Building a custom home, or even added an addition to your current home, happens in stages. There is the dreaming phase, then there’s the planning, and then things get serious when you hire contractors and interior designers to come work alongside you. You’ll discuss the details and specifics of the renovation or build, talk about materials and strategies and timeframes. And money. When it’s time to talk about money, your contractors will probably start using terms like “costs plus” and “fixed price.”
These are two very different pricing strategies, and knowing the details about each one will allow you to enter the money conversation with confidence. Kanox Construction used fixed pricing for a variety of reasons, but it’s always important to know your options so you can make confident and informed decisions.
Here are a few things you need to know about costs plus vs. fixed price and how it impacts your contract.
What Does Cost Plus Mean?
If your contractor works with a “cost plus” pricing strategy, it means they will charge you the cost of materials to do the project, plus an agreed upon mark up fee. This pricing strategy will be applied to every aspect of the job, including hourly labor rates and work performed by outside contractors such as plumbers, project managers, and site developers.
This works for the contractor because it ensures they make a profit on the job. However, you do not have a set price for how much everything is going to cost when you sign the contract. They mw to give you a ballpark estimate, but they won’t know the cost of the materials or price for wwww labor until it is done. One the contractor has assessed the projects we’ve and received invoices from all outside contractors, they can add up the cost of the job and present it to you, plus their mark up.
With this pricing strategy, you’re not completely in the dark. You will receive periodic updates for how the project is going and the amount of money spent up until a certain point.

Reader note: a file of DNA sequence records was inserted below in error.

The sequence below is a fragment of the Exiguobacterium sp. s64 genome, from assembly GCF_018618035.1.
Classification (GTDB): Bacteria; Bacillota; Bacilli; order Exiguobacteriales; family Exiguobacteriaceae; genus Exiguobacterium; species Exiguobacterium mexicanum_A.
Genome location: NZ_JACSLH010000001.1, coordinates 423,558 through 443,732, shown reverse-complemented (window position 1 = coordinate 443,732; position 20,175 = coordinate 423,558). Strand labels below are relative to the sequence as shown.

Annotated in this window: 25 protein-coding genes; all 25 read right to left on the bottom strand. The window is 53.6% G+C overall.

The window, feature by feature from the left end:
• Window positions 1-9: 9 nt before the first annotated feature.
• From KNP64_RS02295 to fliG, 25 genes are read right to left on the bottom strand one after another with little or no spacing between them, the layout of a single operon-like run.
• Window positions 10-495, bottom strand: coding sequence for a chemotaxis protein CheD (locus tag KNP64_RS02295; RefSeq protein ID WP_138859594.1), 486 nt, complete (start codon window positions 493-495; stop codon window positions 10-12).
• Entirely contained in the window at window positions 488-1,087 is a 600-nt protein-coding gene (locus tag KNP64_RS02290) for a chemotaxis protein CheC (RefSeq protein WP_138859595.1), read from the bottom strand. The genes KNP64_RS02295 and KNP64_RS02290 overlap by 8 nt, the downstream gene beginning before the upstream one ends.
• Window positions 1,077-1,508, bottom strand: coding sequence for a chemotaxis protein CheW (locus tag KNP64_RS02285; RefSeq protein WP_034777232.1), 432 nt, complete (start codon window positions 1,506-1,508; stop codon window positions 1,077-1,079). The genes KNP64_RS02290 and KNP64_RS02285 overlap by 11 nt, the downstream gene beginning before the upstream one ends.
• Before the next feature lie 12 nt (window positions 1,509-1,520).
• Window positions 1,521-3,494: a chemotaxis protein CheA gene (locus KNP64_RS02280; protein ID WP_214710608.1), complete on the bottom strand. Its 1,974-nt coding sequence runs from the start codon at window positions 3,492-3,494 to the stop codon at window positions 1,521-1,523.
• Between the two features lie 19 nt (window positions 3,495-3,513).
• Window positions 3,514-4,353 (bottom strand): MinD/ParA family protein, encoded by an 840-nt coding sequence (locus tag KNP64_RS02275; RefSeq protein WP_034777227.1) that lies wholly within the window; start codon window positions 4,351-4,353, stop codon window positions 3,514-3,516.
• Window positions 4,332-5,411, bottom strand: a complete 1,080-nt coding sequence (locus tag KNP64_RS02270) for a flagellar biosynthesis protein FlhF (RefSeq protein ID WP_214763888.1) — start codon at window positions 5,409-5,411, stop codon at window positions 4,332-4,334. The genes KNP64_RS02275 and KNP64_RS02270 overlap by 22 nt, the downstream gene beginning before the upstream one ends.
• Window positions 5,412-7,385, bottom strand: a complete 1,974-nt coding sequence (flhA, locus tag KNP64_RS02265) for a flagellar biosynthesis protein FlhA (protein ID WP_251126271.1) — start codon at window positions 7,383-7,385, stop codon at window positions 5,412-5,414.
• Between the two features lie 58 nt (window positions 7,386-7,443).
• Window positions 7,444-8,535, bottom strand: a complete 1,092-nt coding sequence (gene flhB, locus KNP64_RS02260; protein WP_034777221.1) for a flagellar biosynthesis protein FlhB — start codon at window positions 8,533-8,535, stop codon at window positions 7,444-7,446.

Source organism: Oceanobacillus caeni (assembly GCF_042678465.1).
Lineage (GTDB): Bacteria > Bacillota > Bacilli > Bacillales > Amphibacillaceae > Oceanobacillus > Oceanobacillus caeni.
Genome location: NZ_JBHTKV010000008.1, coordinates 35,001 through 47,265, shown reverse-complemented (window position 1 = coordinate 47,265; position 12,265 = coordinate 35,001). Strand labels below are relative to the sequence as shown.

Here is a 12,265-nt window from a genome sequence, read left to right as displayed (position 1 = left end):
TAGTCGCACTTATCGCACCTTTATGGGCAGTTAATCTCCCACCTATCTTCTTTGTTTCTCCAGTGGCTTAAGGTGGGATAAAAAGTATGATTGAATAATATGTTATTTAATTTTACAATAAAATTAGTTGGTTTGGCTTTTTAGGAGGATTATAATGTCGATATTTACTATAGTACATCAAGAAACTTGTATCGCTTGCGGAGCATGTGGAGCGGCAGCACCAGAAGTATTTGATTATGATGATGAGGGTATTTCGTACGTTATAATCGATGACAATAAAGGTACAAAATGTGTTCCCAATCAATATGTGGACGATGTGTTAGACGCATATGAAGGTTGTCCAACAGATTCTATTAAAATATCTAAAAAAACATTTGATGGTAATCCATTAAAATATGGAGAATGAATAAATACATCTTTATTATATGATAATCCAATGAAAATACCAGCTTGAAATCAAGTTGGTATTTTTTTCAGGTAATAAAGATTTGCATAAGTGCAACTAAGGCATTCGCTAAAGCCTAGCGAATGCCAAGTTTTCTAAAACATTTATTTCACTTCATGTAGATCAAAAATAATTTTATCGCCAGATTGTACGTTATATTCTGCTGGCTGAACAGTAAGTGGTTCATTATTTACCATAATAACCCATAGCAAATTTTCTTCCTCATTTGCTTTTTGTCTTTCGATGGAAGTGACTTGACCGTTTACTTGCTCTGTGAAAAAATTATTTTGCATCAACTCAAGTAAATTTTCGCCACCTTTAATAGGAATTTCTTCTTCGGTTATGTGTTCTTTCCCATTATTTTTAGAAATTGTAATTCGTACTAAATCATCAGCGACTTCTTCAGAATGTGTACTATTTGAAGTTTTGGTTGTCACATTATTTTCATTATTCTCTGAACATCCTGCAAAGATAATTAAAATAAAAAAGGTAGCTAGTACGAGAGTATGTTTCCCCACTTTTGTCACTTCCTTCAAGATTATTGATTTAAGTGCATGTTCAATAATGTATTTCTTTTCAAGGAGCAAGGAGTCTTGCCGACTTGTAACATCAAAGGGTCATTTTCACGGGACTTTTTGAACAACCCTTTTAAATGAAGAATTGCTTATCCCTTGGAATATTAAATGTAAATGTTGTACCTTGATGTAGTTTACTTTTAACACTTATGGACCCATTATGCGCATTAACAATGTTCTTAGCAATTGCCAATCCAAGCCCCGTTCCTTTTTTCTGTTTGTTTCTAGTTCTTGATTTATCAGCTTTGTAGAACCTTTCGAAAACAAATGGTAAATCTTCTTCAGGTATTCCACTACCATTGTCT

Some contractors have stopped using this pricing strategy because it requires careful documentation and organization of expenses. It also requires contractors to front the costs of the materials, which can be difficult for smaller companies or those with little capital upfront.
What Does Fixed Price Mean?
If your contractor works with a fixed price strategy, you’ll have more information up front. You’ll know what you are paying before construction begins. The cost of the price will be calculated based on drawings and plans agreed upon by both you and the contractor. This strategy is typically implemented by larger and more experienced contracting companies, simply because it requires a lot more effort and experience to do effectively.
This strategy encourages contractors to think about each stage of construction ahead of time, and actively work toward a common goal. It also serves as an incentive for contractors to stick to the agreed upon budget, because anything over comes out of their profit.
A fixed price contract does require more work for the contractor up front, but experienced companies should be able to handle it. Fixed pricing increases the chances of a project being completed on time and on budget. It also shows you, the client, that the contractor is committed to keeping you involved in the project every step of the way, and avoids surprises.
The TakeawayThe day you’re sitting down to sign your contract and get started on your big construction project is not the day to find out what pricing methods your contractors use. It’s also not the right time to learn about these different strategies and try to figure out how they will impact your project and your finances. Kanox uses fixed pricing because they know it’s best for the client. Fixed pricing helps avoid unexpected costs, is easier to budget, and supports their focus on integrity through every phase of the building process.
Knowing this information ahead of time will save you time and money, and will help the fiance process of the project move forward seamlessly.
Want to learn more about how our innovative pricing strategies will help get your project done right? Click here!